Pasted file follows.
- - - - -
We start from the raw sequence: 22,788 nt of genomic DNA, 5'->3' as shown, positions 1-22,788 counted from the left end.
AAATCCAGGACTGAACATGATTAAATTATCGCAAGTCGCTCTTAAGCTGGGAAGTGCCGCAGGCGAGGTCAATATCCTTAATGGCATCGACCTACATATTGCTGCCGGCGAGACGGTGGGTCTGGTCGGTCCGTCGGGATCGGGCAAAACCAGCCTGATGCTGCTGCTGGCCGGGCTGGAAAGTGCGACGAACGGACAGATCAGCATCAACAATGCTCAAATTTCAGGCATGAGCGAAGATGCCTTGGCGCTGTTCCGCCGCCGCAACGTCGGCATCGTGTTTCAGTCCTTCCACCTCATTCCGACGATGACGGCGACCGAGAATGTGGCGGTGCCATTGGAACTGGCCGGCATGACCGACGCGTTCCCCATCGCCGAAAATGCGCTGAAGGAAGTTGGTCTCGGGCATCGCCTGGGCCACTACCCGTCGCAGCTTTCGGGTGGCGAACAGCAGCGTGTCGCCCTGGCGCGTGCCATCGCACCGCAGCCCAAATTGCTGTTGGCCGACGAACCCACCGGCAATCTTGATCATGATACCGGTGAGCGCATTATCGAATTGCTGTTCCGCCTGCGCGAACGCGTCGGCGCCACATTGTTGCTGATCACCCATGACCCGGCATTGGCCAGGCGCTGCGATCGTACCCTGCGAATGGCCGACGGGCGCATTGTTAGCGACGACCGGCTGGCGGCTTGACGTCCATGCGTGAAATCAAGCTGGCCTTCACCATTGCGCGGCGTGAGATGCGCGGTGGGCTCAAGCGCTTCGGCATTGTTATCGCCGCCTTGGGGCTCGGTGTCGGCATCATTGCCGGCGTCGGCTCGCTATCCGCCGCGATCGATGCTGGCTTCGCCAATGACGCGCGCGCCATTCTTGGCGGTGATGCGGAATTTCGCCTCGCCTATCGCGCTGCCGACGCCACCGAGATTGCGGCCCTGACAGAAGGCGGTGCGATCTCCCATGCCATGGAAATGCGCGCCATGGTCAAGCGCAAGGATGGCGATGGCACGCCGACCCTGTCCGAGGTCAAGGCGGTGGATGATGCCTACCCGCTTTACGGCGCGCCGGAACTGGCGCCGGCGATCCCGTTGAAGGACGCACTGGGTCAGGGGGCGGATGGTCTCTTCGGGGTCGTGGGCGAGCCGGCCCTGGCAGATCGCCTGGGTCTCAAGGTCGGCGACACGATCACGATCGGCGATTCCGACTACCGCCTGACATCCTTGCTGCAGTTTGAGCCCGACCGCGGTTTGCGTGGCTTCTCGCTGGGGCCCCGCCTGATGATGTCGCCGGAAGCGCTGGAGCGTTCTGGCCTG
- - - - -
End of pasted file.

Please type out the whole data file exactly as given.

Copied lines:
We start from the raw sequence: 22,788 nt of genomic DNA, 5'->3' as shown, positions 1-22,788 counted from the left end.
AAATCCAGGACTGAACATGATTAAATTATCGCAAGTCGCTCTTAAGCTGGGAAGTGCCGCAGGCGAGGTCAATATCCTTAATGGCATCGACCTACATATTGCTGCCGGCGAGACGGTGGGTCTGGTCGGTCCGTCGGGATCGGGCAAAACCAGCCTGATGCTGCTGCTGGCCGGGCTGGAAAGTGCGACGAACGGACAGATCAGCATCAACAATGCTCAAATTTCAGGCATGAGCGAAGATGCCTTGGCGCTGTTCCGCCGCCGCAACGTCGGCATCGTGTTTCAGTCCTTCCACCTCATTCCGACGATGACGGCGACCGAGAATGTGGCGGTGCCATTGGAACTGGCCGGCATGACCGACGCGTTCCCCATCGCCGAAAATGCGCTGAAGGAAGTTGGTCTCGGGCATCGCCTGGGCCACTACCCGTCGCAGCTTTCGGGTGGCGAACAGCAGCGTGTCGCCCTGGCGCGTGCCATCGCACCGCAGCCCAAATTGCTGTTGGCCGACGAACCCACCGGCAATCTTGATCATGATACCGGTGAGCGCATTATCGAATTGCTGTTCCGCCTGCGCGAACGCGTCGGCGCCACATTGTTGCTGATCACCCATGACCCGGCATTGGCCAGGCGCTGCGATCGTACCCTGCGAATGGCCGACGGGCGCATTGTTAGCGACGACCGGCTGGCGGCTTGACGTCCATGCGTGAAATCAAGCTGGCCTTCACCATTGCGCGGCGTGAGATGCGCGGTGGGCTCAAGCGCTTCGGCATTGTTATCGCCGCCTTGGGGCTCGGTGTCGGCATCATTGCCGGCGTCGGCTCGCTATCCGCCGCGATCGATGCTGGCTTCGCCAATGACGCGCGCGCCATTCTTGGCGGTGATGCGGAATTTCGCCTCGCCTATCGCGCTGCCGACGCCACCGAGATTGCGGCCCTGACAGAAGGCGGTGCGATCTCCCATGCCATGGAAATGCGCGCCATGGTCAAGCGCAAGGATGGCGATGGCACGCCGACCCTGTCCGAGGTCAAGGCGGTGGATGATGCCTACCCGCTTTACGGCGCGCCGGAACTGGCGCCGGCGATCCCGTTGAAGGACGCACTGGGTCAGGGGGCGGATGGTCTCTTCGGGGTCGTGGGCGAGCCGGCCCTGGCAGATCGCCTGGGTCTCAAGGTCGGCGACACGATCACGATCGGCGATTCCGACTACCGCCTGACATCCTTGCTGCAGTTTGAGCCCGACCGCGGTTTGCGTGGCTTCTCGCTGGGGCCCCGCCTGATGATGTCGCCGGAAGCGCTGGAGCGTTCTGGCCTG